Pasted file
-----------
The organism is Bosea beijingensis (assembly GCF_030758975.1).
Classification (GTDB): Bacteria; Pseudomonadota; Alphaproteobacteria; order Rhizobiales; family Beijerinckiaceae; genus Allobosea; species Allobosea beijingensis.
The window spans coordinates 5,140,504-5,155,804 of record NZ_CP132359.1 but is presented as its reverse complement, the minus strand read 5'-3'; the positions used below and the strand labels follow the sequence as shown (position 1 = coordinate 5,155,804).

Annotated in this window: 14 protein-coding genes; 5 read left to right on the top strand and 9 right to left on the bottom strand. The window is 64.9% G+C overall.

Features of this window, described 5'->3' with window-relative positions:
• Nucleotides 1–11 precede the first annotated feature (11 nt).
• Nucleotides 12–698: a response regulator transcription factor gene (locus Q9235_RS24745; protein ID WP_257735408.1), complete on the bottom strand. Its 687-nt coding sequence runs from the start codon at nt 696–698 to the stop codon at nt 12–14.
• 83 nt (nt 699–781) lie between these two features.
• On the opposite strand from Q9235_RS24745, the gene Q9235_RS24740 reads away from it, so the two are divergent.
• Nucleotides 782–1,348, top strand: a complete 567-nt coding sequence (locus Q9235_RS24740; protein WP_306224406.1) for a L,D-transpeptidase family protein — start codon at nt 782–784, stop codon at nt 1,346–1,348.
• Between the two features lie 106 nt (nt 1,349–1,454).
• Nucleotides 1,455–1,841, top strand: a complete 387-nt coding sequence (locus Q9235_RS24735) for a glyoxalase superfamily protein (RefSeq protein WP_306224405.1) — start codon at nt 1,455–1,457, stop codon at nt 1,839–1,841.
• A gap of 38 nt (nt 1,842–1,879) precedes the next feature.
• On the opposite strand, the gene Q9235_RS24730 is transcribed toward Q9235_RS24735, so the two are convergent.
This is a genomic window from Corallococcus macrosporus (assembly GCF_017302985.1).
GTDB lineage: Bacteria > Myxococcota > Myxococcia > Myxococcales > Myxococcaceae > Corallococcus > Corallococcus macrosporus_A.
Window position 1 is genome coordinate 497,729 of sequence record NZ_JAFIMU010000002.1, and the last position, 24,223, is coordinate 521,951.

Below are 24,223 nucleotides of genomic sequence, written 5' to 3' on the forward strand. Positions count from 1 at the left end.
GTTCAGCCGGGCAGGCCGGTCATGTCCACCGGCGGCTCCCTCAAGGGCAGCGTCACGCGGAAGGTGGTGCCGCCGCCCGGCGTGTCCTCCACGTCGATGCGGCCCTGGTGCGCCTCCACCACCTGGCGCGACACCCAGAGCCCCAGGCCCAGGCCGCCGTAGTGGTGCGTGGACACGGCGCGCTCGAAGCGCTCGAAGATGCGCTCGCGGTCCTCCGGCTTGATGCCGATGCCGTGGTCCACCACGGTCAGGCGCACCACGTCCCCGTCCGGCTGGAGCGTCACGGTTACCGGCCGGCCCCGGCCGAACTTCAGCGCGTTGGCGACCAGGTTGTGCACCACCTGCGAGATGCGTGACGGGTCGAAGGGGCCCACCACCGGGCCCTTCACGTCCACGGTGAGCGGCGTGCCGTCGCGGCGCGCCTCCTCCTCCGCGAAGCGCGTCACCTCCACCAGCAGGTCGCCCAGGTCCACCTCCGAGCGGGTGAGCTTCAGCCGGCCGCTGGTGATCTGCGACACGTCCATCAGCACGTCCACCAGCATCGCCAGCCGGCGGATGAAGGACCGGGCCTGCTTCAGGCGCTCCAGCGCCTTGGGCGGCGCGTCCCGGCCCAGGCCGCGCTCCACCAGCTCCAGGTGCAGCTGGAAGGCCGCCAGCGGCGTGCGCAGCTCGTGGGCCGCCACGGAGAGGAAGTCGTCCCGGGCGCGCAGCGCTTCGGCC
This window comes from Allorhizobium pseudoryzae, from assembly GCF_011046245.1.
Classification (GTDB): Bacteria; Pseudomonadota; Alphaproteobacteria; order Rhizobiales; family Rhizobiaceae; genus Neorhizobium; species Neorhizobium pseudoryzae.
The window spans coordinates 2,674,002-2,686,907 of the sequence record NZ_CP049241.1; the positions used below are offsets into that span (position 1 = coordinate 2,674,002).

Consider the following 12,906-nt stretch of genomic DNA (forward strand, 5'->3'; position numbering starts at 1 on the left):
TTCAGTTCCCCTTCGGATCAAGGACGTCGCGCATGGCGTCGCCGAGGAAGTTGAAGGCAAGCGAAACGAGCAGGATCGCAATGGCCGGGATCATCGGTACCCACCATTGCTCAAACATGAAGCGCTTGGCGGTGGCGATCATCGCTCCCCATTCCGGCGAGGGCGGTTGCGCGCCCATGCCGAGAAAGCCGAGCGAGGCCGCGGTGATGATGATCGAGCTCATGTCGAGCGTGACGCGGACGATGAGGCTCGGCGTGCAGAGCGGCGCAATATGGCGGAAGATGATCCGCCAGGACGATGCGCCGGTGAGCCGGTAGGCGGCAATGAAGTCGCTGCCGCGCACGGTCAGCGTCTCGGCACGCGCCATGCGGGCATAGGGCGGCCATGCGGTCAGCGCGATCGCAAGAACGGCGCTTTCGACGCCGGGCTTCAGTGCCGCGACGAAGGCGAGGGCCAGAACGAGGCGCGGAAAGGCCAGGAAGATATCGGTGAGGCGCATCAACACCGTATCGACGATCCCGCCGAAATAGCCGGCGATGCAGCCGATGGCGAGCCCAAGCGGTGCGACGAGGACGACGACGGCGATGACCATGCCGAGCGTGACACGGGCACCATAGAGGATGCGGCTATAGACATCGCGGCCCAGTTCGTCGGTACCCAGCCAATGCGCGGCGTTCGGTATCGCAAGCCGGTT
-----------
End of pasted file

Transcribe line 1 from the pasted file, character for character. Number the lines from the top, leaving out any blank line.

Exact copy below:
The organism is Bosea beijingensis (assembly GCF_030758975.1).